Foreigners from third states (not EU or EFTA) resident in Switzerland who do not hold a C permit may buy a single-family house or owner-occupied flat in their actual place of residence without having to obtain authorisation. (The same goes for buying land to build on, but construction must begin within one year). In both cases, the buyer must live in the dwelling and cannot rent it out, even in part.
In June 2016 the United Kingdom voted to leave the European Union. It will remain an EU member while negotiations are carried out. After that, it is not clear how Brexit will affect British citizens wanting to live in Switzerland.
Generally there are no limitations on how big the living area may be, but the buyer can only purchase one residential unit. The property cannot be so large to be regarded as being purely for investment purposes. There is some concern when the property size covers more than 3,000 sq. metres, at which time the land registry will intervene to rule on whether such cases should be allowed.
If you move, it is not compulsory to sell the property. The owner may continue to use it as a secondary or holiday residence, or even rent it to third parties.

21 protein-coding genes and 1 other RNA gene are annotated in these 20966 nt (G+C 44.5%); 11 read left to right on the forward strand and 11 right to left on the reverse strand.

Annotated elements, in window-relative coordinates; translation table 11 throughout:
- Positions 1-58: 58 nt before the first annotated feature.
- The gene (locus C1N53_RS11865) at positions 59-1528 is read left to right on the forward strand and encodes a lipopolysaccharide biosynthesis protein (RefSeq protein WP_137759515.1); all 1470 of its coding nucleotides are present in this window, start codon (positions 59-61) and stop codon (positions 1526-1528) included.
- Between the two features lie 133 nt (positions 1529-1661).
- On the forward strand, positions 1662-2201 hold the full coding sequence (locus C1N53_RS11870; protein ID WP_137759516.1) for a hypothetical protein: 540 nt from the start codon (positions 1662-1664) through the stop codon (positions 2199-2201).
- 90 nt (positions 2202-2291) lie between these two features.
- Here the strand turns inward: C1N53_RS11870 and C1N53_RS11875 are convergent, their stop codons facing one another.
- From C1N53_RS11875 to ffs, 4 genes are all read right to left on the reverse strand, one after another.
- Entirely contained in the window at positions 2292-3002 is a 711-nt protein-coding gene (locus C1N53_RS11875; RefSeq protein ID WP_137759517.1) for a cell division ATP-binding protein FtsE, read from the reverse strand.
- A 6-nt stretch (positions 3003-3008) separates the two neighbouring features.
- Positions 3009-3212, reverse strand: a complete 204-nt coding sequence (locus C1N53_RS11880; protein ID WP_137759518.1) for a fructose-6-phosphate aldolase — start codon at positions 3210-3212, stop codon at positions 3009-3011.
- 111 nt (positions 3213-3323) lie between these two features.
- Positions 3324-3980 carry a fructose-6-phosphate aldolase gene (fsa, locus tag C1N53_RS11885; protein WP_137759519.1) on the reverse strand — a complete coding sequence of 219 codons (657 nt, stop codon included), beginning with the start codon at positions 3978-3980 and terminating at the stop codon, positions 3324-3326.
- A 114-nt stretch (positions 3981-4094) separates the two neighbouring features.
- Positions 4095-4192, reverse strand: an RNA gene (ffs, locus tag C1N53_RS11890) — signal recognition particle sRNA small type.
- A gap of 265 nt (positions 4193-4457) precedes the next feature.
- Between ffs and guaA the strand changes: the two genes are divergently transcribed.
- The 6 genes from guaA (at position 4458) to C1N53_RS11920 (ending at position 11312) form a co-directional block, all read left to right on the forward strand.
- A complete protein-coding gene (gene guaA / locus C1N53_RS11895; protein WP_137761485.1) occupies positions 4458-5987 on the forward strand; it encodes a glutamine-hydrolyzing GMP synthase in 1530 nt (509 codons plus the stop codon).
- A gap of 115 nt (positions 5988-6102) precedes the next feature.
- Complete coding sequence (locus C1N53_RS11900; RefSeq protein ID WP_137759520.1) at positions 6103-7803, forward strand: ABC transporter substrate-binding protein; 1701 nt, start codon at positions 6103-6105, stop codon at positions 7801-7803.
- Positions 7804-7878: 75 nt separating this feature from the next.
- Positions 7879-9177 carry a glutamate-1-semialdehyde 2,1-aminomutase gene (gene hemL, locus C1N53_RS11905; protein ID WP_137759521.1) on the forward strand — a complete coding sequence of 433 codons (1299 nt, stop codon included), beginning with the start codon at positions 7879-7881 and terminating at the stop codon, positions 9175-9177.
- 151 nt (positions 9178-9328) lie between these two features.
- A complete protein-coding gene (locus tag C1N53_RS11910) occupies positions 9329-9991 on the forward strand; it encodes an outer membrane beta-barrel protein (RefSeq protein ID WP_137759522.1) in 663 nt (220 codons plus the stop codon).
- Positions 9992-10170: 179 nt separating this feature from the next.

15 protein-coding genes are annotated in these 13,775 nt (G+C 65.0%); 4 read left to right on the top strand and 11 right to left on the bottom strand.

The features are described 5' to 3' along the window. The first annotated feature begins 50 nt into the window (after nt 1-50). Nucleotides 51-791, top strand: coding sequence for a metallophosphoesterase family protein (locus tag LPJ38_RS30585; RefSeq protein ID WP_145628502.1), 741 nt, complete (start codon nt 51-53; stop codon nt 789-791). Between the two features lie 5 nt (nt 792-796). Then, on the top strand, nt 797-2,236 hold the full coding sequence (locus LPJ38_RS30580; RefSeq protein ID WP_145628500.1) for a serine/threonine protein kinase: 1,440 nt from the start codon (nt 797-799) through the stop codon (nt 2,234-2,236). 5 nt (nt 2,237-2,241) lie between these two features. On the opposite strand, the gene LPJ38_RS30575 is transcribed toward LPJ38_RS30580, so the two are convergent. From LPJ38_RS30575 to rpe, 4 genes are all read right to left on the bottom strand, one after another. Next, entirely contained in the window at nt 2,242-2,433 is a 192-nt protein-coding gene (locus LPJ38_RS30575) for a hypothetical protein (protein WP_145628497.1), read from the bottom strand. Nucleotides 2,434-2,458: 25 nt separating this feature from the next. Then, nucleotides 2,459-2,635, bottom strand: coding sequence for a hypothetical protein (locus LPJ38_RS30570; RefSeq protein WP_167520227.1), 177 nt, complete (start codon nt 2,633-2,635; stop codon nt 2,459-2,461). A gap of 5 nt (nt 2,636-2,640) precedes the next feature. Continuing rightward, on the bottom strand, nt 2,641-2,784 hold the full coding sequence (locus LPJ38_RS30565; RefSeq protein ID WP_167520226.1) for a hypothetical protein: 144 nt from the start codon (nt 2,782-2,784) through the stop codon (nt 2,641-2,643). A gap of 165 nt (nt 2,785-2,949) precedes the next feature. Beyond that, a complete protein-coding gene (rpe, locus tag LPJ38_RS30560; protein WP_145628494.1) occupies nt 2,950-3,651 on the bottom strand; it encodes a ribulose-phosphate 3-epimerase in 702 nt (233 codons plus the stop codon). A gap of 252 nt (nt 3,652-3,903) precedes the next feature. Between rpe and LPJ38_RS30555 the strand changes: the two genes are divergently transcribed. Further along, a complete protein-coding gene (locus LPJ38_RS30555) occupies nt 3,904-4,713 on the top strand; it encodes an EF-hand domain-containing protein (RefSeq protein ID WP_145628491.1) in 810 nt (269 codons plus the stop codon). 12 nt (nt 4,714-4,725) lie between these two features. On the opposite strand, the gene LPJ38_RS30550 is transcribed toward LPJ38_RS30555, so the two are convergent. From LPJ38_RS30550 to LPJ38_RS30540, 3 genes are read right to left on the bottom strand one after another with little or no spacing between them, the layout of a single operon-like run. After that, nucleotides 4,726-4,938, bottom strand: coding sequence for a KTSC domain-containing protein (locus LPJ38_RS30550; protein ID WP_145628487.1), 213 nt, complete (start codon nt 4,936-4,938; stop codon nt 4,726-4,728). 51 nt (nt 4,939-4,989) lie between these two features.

The owner may also purchase another home in a new place of residency without having to sell the first one. However, a buyer who has no intention of living in the second home permanently is in violation of the law. Changing where you live for the sole purpose of being able to purchase several dwellings without requiring authorisation is strictly forbidden. In such cases, the authorities can make the buyer apply for authorisation for other properties retroactively or even order the sales to be revoked.
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